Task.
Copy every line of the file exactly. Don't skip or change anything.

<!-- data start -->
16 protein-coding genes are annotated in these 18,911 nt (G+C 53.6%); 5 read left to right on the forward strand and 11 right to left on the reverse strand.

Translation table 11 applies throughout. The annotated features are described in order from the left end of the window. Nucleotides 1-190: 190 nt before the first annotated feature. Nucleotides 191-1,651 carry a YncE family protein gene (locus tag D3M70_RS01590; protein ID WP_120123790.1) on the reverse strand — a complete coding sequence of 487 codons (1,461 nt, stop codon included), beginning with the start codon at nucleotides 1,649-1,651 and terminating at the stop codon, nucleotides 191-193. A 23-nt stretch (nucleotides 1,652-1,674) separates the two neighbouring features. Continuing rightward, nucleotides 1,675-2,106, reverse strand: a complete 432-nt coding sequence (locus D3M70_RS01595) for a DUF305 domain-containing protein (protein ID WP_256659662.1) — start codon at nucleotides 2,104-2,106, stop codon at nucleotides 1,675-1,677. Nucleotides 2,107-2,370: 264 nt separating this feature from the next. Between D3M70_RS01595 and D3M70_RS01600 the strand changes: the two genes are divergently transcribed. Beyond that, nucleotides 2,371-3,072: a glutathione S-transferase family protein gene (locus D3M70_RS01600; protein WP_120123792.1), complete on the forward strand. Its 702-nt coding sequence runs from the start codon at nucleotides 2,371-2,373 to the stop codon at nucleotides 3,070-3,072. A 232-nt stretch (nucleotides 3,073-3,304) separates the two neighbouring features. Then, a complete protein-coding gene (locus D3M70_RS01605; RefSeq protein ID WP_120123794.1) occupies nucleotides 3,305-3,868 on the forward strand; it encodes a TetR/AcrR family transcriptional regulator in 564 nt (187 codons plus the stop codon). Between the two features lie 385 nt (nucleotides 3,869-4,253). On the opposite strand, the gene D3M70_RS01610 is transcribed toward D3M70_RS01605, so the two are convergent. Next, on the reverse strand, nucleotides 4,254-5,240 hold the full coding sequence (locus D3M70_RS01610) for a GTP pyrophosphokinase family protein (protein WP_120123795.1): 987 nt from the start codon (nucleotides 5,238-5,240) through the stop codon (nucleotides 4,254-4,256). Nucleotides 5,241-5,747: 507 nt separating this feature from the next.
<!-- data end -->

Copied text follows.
16 protein-coding genes are annotated in these 18,911 nt (G+C 53.6%); 5 read left to right on the forward strand and 11 right to left on the reverse strand.

Translation table 11 applies throughout. The annotated features are described in order from the left end of the window. Nucleotides 1-190: 190 nt before the first annotated feature. Nucleotides 191-1,651 carry a YncE family protein gene (locus tag D3M70_RS01590; protein ID WP_120123790.1) on the reverse strand — a complete coding sequence of 487 codons (1,461 nt, stop codon included), beginning with the start codon at nucleotides 1,649-1,651 and terminating at the stop codon, nucleotides 191-193. A 23-nt stretch (nucleotides 1,652-1,674) separates the two neighbouring features. Continuing rightward, nucleotides 1,675-2,106, reverse strand: a complete 432-nt coding sequence (locus D3M70_RS01595) for a DUF305 domain-containing protein (protein ID WP_256659662.1) — start codon at nucleotides 2,104-2,106, stop codon at nucleotides 1,675-1,677. Nucleotides 2,107-2,370: 264 nt separating this feature from the next. Between D3M70_RS01595 and D3M70_RS01600 the strand changes: the two genes are divergently transcribed. Beyond that, nucleotides 2,371-3,072: a glutathione S-transferase family protein gene (locus D3M70_RS01600; protein WP_120123792.1), complete on the forward strand. Its 702-nt coding sequence runs from the start codon at nucleotides 2,371-2,373 to the stop codon at nucleotides 3,070-3,072. A 232-nt stretch (nucleotides 3,073-3,304) separates the two neighbouring features. Then, a complete protein-coding gene (locus D3M70_RS01605; RefSeq protein ID WP_120123794.1) occupies nucleotides 3,305-3,868 on the forward strand; it encodes a TetR/AcrR family transcriptional regulator in 564 nt (187 codons plus the stop codon). Between the two features lie 385 nt (nucleotides 3,869-4,253). On the opposite strand, the gene D3M70_RS01610 is transcribed toward D3M70_RS01605, so the two are convergent. Next, on the reverse strand, nucleotides 4,254-5,240 hold the full coding sequence (locus D3M70_RS01610) for a GTP pyrophosphokinase family protein (protein WP_120123795.1): 987 nt from the start codon (nucleotides 5,238-5,240) through the stop codon (nucleotides 4,254-4,256). Nucleotides 5,241-5,747: 507 nt separating this feature from the next.